This is an extraordinary epoch in the city’s history. A degree of public order and civility and safety reigns that longtime New Yorkers thought we’d never see again. Businesses both small and large are flourishing. New Yorkers have created vast amounts of wealth by financing the corporate restructuring that has retained American industrial supremacy and by establishing Internet businesses that hold out the promise of future prosperity. A restored and reclaimed Bryant Park and Central Park are indices of the city’s recovery, both civic and economic. And so great is the turnaround that our own turn-of-the-millennium tycoons are moving back into the mansions that the Gilded-Age magnates built but that only institutions have been able to use for most of a century.

Even so, New Yorkers have the sense that we can never really equal the extraordinary inheritance we have received from our Gilded-Age forebears. As we glide up the Metropolitan Museum’s grand staircase, we can’t help thinking that we could never again build something as magnificent. We could never replace Penn Station, which our own era barbarously destroyed, along with the many other ingenious lovely things that are gone.

But why not? We have the wealth. The grand classical style belongs to us and is our city’s defining idiom. We have shown, in Kevin Roche’s excellent but little-heralded 1993 addition to the Jewish Museum, that we have the technical skill to build as beautifully in stone as our ancestors built. So why not build a monument like those sketched out in the plans that follow, financed by our modern Medicis? Why not build a Lincoln Center that will last for centuries and testify that we knew how to conceive a city and build it as splendidly as any great urban civilization did?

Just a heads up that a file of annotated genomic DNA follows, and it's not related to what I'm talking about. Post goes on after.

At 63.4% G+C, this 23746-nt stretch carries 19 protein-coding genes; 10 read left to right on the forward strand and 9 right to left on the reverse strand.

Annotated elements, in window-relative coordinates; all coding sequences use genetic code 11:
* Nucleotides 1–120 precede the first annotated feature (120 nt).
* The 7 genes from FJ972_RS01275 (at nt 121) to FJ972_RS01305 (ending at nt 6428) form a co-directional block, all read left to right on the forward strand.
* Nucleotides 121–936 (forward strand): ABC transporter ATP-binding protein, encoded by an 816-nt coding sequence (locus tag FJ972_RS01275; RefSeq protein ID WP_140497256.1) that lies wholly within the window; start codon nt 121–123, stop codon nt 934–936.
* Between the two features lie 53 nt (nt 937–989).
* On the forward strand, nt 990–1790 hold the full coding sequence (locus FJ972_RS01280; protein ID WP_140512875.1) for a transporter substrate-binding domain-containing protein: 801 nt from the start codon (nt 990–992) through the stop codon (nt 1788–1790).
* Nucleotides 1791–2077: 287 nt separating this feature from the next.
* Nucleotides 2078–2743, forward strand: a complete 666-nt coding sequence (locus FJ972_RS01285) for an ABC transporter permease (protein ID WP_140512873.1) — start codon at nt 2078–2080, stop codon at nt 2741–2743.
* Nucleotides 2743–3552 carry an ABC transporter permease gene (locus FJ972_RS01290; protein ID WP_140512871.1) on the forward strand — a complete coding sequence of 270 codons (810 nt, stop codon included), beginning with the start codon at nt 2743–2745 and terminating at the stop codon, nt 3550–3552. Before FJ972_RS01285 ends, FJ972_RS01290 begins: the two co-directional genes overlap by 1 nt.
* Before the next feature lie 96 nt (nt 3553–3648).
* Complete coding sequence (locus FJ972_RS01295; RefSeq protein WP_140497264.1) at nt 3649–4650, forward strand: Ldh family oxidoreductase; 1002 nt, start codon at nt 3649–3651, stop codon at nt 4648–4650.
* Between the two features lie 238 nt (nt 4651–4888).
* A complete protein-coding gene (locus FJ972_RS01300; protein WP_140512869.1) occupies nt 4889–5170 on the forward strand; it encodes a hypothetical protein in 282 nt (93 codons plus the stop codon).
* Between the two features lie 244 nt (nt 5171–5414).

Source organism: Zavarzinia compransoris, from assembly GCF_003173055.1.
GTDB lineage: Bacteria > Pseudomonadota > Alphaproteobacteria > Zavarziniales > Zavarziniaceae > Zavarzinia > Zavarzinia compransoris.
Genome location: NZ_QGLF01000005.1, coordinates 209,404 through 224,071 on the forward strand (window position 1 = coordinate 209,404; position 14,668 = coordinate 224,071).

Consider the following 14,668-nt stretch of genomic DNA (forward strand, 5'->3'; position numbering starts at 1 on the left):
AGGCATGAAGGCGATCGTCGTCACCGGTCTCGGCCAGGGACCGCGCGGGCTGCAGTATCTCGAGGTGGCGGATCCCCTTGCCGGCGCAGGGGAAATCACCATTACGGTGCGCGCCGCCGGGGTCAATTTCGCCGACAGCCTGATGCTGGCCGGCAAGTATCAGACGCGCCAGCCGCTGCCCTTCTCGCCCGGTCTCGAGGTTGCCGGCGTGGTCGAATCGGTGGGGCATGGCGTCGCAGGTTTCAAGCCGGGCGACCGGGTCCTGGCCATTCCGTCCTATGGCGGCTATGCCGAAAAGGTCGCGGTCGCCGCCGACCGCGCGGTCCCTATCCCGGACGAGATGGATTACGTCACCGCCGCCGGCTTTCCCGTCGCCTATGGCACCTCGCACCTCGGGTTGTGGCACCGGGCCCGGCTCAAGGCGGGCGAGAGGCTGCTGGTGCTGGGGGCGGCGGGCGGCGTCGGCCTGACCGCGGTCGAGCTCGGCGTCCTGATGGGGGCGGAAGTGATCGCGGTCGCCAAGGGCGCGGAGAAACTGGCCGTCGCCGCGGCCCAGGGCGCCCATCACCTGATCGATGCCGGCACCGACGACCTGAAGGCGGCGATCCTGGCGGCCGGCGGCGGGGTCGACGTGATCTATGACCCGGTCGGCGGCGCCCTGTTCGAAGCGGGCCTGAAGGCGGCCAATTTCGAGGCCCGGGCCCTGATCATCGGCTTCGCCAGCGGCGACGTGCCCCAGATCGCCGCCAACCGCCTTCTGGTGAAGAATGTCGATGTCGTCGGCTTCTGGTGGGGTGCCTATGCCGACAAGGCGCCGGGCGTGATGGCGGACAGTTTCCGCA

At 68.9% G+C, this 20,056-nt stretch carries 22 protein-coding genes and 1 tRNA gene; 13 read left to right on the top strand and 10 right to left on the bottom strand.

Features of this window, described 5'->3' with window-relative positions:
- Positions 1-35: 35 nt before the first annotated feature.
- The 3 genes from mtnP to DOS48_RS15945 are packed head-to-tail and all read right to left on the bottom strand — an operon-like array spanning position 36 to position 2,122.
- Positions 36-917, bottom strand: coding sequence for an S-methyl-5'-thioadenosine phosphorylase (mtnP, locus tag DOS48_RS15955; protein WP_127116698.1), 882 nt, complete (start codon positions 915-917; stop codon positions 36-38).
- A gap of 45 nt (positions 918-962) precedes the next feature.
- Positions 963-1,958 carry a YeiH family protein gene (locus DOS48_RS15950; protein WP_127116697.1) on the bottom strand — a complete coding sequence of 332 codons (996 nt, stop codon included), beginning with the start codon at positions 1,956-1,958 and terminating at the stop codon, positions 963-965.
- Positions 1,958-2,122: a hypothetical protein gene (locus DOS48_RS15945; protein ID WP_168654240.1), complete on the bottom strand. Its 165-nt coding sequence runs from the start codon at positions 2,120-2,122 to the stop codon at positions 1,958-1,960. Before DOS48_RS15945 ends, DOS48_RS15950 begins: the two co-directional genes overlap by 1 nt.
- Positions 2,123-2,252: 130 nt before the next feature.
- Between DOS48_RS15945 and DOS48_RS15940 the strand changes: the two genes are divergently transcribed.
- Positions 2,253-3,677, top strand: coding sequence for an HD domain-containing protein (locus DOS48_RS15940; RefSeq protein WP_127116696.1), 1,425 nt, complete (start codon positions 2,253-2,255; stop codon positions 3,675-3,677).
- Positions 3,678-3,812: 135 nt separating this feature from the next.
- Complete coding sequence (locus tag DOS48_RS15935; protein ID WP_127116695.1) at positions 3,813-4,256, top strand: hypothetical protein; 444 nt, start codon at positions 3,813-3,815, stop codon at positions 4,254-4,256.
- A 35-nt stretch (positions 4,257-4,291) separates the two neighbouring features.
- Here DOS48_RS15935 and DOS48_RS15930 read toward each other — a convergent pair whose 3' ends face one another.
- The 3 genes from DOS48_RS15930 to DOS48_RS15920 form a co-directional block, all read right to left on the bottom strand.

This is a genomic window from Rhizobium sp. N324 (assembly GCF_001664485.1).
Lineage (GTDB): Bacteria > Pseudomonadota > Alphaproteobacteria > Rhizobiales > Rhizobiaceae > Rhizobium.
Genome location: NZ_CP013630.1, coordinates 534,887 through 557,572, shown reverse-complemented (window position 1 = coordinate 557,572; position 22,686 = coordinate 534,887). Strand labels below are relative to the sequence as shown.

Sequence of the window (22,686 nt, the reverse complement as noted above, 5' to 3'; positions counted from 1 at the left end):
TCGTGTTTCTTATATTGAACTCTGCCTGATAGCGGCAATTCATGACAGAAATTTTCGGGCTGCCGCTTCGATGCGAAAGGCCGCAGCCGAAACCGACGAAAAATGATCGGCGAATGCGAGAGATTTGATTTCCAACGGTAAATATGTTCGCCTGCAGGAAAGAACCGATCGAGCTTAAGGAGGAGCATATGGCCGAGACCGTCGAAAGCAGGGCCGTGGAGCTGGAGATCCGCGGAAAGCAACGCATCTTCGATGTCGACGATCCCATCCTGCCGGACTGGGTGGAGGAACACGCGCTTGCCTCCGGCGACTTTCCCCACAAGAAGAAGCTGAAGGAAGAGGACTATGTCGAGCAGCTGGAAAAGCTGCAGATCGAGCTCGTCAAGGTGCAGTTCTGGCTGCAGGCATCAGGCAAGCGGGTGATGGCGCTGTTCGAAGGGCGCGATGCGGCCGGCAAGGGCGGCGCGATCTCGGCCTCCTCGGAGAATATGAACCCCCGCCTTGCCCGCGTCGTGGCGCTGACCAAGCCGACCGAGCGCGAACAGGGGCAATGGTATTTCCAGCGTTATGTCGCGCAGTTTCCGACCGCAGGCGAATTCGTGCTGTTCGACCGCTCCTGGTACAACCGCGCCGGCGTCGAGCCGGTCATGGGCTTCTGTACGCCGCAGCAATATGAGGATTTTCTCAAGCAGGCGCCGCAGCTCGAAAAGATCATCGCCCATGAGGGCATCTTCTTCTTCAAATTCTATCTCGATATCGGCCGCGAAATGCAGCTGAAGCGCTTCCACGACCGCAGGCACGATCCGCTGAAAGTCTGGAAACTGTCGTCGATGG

To build this way is not an exercise in Disneyland nostalgia, as the champions of modernism and postmodernism would charge. One of the astonishing qualities of the classical idiom is how it lends itself to continual renewal and reinvention. No one could say that Stanford White or Charles Follen McKim or Edwin Lutyens were not both of their time and original, even while they took their places in the great tradition that Vitruvius first codified in Roman times. Who would mistake the Century Club or the buildings of Columbia University as belonging to any other era than around the turn of the twentieth century, for all their correct and utterly confident classicism?